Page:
Photograph by Miron Zownir from NYC RIP
Released in September, the book NYC RIP features 156 photographs by Miron Zownir of New York City in the gritty 1980s, focusing a large part on the sex workers along the West Side “Sex Piers” and former nudist area, gay parties before the AIDS crisis, the desperation along the Bowery, and subcultures that were once a fixture on city streets. Numerous NSFW images are published on Dazed Digital (h/t Vanishing NY) and show what is described as his “uncompromising” eye – images that will certainly make those only familiar with the more sanitized New York flinch. While the focus is on human subjects, the environment is key to the photographs which explains why Zownir has been compared to Weegee.
The majesty of churches often derives from their architectural beauty and grandeur. And while we can tilt our heads upward and gaze at the expanses, it is nearly impossible to capture that majesty through a lens. Photographer Richard Silver has, however, with his new series of vertical panoramas entitled “Vertical Churches.”
The 2010s have been the era of the teenage urban explorer, all motivated by many different reasons. Some for sheer brashness, some for Instagram fame, some for architectural preservationist reasons. It is also a response, we believe, to the shrinking numbers of places in New York City to explore without rules and regulations. With social media, we have seen more entrants into the urban explorer community, the expected clash between old school and new school, and a faster rise in awareness for the savviest of urban explorers.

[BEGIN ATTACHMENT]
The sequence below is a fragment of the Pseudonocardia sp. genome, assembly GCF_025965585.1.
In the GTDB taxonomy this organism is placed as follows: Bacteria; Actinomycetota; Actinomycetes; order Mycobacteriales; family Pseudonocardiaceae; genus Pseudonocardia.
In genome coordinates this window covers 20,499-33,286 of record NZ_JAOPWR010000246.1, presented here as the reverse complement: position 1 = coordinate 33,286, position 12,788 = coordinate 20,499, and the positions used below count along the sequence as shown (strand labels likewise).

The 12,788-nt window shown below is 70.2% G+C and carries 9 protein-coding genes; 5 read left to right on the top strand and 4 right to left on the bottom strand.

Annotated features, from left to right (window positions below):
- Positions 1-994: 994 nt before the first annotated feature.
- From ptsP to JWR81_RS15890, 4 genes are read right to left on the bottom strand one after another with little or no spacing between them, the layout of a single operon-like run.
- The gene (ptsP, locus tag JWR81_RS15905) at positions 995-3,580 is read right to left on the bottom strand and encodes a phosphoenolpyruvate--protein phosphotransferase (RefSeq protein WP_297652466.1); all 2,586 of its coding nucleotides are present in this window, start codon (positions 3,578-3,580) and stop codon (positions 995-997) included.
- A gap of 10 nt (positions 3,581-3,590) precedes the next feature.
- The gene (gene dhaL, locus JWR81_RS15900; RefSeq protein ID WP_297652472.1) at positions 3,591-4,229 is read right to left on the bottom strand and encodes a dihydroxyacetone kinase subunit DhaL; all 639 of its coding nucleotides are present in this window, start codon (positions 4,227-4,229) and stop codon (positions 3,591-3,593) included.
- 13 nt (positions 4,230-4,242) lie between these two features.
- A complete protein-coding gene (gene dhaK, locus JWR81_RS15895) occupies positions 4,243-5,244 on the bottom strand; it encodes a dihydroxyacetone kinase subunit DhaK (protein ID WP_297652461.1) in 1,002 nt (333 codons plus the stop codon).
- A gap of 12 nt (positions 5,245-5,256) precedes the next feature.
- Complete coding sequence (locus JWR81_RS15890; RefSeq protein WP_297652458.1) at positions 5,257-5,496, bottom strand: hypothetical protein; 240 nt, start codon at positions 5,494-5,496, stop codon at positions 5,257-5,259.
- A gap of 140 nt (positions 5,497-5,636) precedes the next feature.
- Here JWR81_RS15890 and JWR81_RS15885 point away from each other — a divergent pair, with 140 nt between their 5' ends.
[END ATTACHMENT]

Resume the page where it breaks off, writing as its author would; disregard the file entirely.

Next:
On the opposite end of the spectrum is photographer Dave Frieder, also known as “The Bridge Man.” Over the last 22 years, he has been patiently documenting New York City’s bridges using film, predominantly from foot tingling perspectives up top. In 2013, we accompanied him to his favorite bridge, the George Washington Bridge, where he recounted the long quest to get his work known.
The photography exhibit Only One at a pop-up gallery at 345 Broom Street opens September 4th, exhibiting the work of Michael Tischler, with part of the proceeds going to the National September 11 Memorial & Museum. If you’re a fan of HDR (the real technique, not the iPhone filter), on display are twenty large-scale photographs of iconic New York City scenes. Each photo is actually a compilation of three photos of the same scene at different shutter speeds, creating a bright, a medium, and a dark photo that are combined to form a layered, and detailed image. Each are printed on archival aluminum, and there is only one print of each sold–hence the exhibition title Only One.
These old Manhattan photos look like they were shot 120 years ago – but amazingly they were created in the present day. Taken by artist Jefferson Hayman, the shots are reminiscent of the work of ground-breaking 19th century photographers Coburn, Steichen, and Stieglitz.
The black and white prints, which are handcrafted in silver gelatin and platinum, hark back to a film noir world of rain, trench coats, and cigarettes. Hayman reinforces this appearance of age through his use of antique or self-designed frames, which act as time capsules through which the viewer can step into the world of the photographs.
Although the Picasso tapestry at the Four Seasons Restaurant is now on display at the New York Historical Society, the iconic restaurant in New York City’s Seagram Building has offered yet another reason to stop by. A new exhibit, Side by Side by photographer Robin Hill launched yesterday, and for architectural fans it’s a must-see. The Seagram Building by architect Mies van der Rohe is a fitting backdrop, as Philip Johnson designed both the interior of this Park Avenue skyscraper as well as the Glass House in New Canaan, Connecticut. But the juxtaposition of the Glass House and the Farnsworth House–at least in such a formal study–is new.